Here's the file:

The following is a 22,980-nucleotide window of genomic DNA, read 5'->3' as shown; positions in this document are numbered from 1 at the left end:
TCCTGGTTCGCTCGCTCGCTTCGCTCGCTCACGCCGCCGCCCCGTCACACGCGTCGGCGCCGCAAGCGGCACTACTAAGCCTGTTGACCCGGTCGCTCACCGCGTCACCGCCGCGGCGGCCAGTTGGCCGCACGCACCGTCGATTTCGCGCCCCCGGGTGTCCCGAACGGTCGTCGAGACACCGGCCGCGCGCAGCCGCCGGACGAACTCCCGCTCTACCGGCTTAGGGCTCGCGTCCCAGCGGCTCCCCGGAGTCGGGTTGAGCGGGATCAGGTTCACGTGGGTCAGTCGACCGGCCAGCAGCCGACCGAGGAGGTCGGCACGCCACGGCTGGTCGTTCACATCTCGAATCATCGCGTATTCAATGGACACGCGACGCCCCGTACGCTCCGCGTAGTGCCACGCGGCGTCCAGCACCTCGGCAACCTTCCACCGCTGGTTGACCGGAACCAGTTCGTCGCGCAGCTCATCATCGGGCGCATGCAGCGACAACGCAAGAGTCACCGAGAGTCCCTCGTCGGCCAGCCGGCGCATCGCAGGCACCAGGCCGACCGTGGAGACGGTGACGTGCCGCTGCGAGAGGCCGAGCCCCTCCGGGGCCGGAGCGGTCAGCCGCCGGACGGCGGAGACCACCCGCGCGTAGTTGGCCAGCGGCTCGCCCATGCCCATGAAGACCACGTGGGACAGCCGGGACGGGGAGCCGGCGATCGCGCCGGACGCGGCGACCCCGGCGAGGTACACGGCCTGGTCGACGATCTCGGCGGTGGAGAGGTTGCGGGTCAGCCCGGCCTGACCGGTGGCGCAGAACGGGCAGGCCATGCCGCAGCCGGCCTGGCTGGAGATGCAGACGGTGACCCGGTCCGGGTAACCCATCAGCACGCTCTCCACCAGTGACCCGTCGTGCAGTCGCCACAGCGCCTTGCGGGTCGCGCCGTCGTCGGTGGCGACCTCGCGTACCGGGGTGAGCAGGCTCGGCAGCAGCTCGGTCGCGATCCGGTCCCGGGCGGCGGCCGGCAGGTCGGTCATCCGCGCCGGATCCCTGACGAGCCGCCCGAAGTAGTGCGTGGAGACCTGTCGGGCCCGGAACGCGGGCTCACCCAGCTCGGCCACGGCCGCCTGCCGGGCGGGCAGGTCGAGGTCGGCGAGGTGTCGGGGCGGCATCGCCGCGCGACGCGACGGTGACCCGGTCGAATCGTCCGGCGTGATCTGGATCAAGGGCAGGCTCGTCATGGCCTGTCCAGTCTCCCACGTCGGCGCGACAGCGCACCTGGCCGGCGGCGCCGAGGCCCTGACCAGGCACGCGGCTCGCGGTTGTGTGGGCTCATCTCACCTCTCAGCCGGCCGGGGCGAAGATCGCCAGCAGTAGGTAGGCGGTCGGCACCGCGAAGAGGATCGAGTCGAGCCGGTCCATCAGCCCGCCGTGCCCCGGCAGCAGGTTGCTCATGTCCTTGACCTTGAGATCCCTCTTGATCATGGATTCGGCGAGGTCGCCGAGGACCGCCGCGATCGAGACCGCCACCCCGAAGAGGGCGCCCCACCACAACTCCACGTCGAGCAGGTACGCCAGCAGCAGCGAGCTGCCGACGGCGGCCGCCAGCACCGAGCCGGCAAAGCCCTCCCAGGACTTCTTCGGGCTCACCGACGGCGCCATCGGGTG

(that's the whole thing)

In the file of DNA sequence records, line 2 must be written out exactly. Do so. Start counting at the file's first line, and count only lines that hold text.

TCCTGGTTCGCTCGCTCGCTTCGCTCGCTCACGCCGCCGCCCCGTCACACGCGTCGGCGCCGCAAGCGGCACTACTAAGCCTGTTGACCCGGTCGCTCACCGCGTCACCGCCGCGGCGGCCAGTTGGCCGCACGCACCGTCGATTTCGCGCCCCCGGGTGTCCCGAACGGTCGTCGAGACACCGGCCGCGCGCAGCCGCCGGACGAACTCCCGCTCTACCGGCTTAGGGCTCGCGTCCCAGCGGCTCCCCGGAGTCGGGTTGAGCGGGATCAGGTTCACGTGGGTCAGTCGACCGGCCAGCAGCCGACCGAGGAGGTCGGCACGCCACGGCTGGTCGTTCACATCTCGAATCATCGCGTATTCAATGGACACGCGACGCCCCGTACGCTCCGCGTAGTGCCACGCGGCGTCCAGCACCTCGGCAACCTTCCACCGCTGGTTGACCGGAACCAGTTCGTCGCGCAGCTCATCATCGGGCGCATGCAGCGACAACGCAAGAGTCACCGAGAGTCCCTCGTCGGCCAGCCGGCGCATCGCAGGCACCAGGCCGACCGTGGAGACGGTGACGTGCCGCTGCGAGAGGCCGAGCCCCTCCGGGGCCGGAGCGGTCAGCCGCCGGACGGCGGAGACCACCCGCGCGTAGTTGGCCAGCGGCTCGCCCATGCCCATGAAGACCACGTGGGACAGCCGGGACGGGGAGCCGGCGATCGCGCCGGACGCGGCGACCCCGGCGAGGTACACGGCCTGGTCGACGATCTCGGCGGTGGAGAGGTTGCGGGTCAGCCCGGCCTGACCGGTGGCGCAGAACGGGCAGGCCATGCCGCAGCCGGCCTGGCTGGAGATGCAGACGGTGACCCGGTCCGGGTAACCCATCAGCACGCTCTCCACCAGTGACCCGTCGTGCAGTCGCCACAGCGCCTTGCGGGTCGCGCCGTCGTCGGTGGCGACCTCGCGTACCGGGGTGAGCAGGCTCGGCAGCAGCTCGGTCGCGATCCGGTCCCGGGCGGCGGCCGGCAGGTCGGTCATCCGCGCCGGATCCCTGACGAGCCGCCCGAAGTAGTGCGTGGAGACCTGTCGGGCCCGGAACGCGGGCTCACCCAGCTCGGCCACGGCCGCCTGCCGGGCGGGCAGGTCGAGGTCGGCGAGGTGTCGGGGCGGCATCGCCGCGCGACGCGACGGTGACCCGGTCGAATCGTCCGGCGTGATCTGGATCAAGGGCAGGCTCGTCATGGCCTGTCCAGTCTCCCACGTCGGCGCGACAGCGCACCTGGCCGGCGGCGCCGAGGCCCTGACCAGGCACGCGGCTCGCGGTTGTGTGGGCTCATCTCACCTCTCAGCCGGCCGGGGCGAAGATCGCCAGCAGTAGGTAGGCGGTCGGCACCGCGAAGAGGATCGAGTCGAGCCGGTCCATCAGCCCGCCGTGCCCCGGCAGCAGGTTGCTCATGTCCTTGACCTTGAGATCCCTCTTGATCATGGATTCGGCGAGGTCGCCGAGGACCGCCGCGATCGAGACCGCCACCCCGAAGAGGGCGCCCCACCACAACTCCACGTCGAGCAGGTACGCCAGCAGCAGCGAGCTGCCGACGGCGGCCGCCAGCACCGAGCCGGCAAAGCCCTCCCAGGACTTCTTCGGGCTCACCGACGGCGCCATCGGGTG